A tale of two years | 2019 & 2020 in review
Our road diverged in 2019. As providence would have it, I resigned my job as the resource director in a private Christian school, we pulled all four of our kids out of that school, opted to homeschool the younger two and launched the older two into the local public school system, and we switched churches. None of these transitions was easy, but each was our best next step.
Some of the lessons I learned along the way of 2019 include:
* There is such a thing as divine discontent - an unsettled disruption deep within one's soul that doesn't allow you to stay where you are.
* There is grace in doing new things. Keeping open conversations going with Alan and each of the kids was key and helped us stay united as a family, even though we were each navigating different things.
* Choosing something different for the sake of personal growth, family, community, and the gospel can be both awful and wonderful at the same time.
* Stepping away from anything necessitates processing and often healing, and stepping into something new takes humility and hope. Learning to rewrite your own narrative is worth the work. And choosing gratitude goes a long way.
* Also, slowing down enough to find your center again is life-giving and necessary.
Wanting to take advantage of the perks of homeschooling, we renewed our state park pass and embarked on a massive garden project including planting 40 blueberry bushes and building 10 raised garden beds.
By January of 2020, I had just set up the front room as our homeschool room when covid hit, necessitating a repurposing of the room into my husband's home office and also transitioning the older two boys to e-learning. Eventually Alan switched jobs within the company which meant he was headed back into downtown, at which time the older boys commandeered the home office/school room to better focus their studies. To survive, we boiled everything down to bare necessities and did as much as we could outside until our 180 days were accomplished.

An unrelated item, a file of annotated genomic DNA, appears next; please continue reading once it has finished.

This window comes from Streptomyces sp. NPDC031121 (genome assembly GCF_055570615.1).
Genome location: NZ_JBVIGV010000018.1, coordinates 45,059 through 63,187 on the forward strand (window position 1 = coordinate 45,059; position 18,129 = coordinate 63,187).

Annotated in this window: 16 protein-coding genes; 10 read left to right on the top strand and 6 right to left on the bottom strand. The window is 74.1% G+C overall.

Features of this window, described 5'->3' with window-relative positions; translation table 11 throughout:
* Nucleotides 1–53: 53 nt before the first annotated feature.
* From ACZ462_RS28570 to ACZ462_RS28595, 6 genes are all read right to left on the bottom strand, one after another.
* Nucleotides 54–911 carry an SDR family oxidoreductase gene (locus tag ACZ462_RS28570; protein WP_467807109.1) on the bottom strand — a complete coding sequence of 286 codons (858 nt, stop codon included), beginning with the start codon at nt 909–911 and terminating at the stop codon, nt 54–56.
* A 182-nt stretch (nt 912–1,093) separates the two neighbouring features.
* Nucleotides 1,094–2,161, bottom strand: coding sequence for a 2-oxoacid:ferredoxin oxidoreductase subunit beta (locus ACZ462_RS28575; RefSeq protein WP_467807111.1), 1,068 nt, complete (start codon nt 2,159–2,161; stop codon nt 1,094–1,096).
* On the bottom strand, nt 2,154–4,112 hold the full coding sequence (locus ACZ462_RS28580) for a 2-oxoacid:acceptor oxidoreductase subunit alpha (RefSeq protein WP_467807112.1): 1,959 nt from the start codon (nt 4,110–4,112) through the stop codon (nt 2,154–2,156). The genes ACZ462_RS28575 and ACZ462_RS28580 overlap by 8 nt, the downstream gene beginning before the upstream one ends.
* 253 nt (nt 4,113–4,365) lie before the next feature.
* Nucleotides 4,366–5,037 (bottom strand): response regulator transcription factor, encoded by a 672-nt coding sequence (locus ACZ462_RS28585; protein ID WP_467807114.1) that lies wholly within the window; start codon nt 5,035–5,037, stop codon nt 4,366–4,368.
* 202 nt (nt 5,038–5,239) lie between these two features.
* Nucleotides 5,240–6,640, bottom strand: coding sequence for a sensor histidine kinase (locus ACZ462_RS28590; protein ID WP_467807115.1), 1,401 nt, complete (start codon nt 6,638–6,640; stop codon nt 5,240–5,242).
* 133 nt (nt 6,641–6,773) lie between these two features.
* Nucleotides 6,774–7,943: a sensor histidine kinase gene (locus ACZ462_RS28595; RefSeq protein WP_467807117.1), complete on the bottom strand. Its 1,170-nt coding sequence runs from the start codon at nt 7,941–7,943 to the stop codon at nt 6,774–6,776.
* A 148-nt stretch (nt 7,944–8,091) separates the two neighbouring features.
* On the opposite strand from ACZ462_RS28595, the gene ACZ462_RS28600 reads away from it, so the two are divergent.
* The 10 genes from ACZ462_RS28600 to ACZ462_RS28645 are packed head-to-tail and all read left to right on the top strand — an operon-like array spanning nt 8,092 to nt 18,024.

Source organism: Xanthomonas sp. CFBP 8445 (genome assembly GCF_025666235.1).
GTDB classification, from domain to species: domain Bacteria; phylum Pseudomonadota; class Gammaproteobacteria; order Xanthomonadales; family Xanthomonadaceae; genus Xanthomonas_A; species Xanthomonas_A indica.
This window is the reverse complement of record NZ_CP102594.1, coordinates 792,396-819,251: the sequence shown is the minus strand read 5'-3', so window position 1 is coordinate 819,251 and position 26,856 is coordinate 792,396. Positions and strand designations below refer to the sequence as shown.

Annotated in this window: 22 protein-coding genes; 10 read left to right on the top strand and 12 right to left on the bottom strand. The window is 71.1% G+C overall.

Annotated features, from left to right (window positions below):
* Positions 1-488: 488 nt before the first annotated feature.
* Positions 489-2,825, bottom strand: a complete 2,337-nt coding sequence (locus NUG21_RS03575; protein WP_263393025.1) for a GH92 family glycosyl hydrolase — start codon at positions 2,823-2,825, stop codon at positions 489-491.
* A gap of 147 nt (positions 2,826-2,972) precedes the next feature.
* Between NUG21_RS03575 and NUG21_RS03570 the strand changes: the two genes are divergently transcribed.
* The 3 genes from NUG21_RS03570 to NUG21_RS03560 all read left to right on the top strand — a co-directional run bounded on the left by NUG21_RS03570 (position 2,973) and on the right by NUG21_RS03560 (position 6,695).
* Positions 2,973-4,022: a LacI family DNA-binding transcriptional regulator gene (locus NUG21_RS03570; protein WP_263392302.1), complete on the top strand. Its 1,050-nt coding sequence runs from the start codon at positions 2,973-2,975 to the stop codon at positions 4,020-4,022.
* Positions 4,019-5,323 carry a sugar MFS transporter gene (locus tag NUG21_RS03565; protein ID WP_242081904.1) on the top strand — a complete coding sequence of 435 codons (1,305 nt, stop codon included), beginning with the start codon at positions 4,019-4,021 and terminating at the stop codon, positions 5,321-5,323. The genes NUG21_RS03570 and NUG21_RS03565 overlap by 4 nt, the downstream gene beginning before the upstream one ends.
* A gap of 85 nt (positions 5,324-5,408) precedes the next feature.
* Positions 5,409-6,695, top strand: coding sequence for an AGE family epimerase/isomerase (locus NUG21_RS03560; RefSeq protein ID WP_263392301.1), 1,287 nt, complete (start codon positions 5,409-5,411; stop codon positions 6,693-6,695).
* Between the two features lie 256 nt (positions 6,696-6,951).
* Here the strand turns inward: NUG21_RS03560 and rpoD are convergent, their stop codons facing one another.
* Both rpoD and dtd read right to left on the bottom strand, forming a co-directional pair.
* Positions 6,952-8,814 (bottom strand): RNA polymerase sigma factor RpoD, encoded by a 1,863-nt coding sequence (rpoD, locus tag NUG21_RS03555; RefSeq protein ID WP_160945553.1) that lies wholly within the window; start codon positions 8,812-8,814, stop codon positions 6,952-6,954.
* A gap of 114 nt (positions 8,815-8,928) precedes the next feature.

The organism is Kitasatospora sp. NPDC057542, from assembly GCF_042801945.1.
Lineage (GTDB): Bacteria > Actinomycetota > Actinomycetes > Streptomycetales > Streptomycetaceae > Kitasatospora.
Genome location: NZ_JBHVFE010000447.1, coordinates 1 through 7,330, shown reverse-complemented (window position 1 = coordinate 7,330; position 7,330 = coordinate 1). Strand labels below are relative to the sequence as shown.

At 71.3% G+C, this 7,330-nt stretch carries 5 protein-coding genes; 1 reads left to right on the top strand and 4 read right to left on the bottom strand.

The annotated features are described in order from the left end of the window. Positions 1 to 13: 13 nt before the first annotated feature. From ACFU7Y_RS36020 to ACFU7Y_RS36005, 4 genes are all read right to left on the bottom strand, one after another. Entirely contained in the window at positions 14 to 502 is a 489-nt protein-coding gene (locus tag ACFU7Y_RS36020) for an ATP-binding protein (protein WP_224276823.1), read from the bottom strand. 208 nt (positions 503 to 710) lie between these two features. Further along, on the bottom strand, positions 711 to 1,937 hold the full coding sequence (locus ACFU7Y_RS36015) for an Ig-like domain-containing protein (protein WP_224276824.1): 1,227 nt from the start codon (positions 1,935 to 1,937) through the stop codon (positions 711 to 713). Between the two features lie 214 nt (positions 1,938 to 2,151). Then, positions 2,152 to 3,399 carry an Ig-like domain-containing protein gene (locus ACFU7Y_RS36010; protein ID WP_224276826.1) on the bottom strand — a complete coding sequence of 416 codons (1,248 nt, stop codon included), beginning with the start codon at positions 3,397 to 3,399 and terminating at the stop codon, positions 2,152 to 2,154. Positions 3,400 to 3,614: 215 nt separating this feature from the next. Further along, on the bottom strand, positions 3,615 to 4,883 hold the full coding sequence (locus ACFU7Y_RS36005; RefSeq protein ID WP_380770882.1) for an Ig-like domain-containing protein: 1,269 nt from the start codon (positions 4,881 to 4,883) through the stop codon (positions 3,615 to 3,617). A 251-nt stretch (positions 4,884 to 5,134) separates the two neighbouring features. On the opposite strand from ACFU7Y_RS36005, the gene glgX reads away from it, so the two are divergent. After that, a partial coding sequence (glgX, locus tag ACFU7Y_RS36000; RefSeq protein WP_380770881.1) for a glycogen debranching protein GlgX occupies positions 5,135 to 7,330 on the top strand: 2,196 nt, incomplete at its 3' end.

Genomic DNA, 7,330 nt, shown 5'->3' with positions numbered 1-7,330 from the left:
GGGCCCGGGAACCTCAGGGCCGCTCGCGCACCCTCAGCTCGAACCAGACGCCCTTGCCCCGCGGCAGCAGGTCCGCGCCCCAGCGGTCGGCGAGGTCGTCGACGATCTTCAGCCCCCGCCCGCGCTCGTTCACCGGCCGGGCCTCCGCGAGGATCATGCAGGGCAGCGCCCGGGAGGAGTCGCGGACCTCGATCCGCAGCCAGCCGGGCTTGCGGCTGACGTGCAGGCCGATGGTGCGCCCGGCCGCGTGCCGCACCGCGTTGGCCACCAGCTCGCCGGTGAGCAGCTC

I'd honestly hoped to send all four kids to public school in the fall of 2020, but as district decisions were made, we decided to go ahead and continue homeschooling the younger two. The older two would navigate the hybrid in-person/e-learning labyrinth adequately, but keeping the younger two home seemed less stressful to me for this season. Along the way I was able to serve as an educational consultant for multiple families and a local church that launched a number of e-learning pods for at-risk students. (The e-learning pod consulting role allowed me to bring my elementary kids along and to see for myself how the district was handling virtual learning for younger students. This pushed me to introduce my own kids to Google classroom - not for everything, but enough that they would be familiar with it for when they do transition back to school. And I decided to use Khan Academy for Math, along with Reflex Math for the youngest who is still working on fact mastery.) We continued to do Science and History together and to work on their Language Arts one-on-one. And we continued to hike and purchased a swim membership to stay active.
Then I looked at my calendar for November 2020, and I realized that I had almost nothing for the two and a half weeks leading up to Thanksgiving! At this point in covid, I was admittedly feeling a bit restless. We had just about gotten to the unit on Lewis & Clark and Westward Expansion in our homeschool History curriculum, and between having a fourth grader eligible for the Every Kid Outdoors' National Parks program, reading Creative Schooling by Ken Robinson, seeing a friend's family take advantage of their remote work situation, and making our own successful trip to see family in Ohio with my homeschoolers in tow, this opening in my schedule flipped the idea lightbulb on in my head!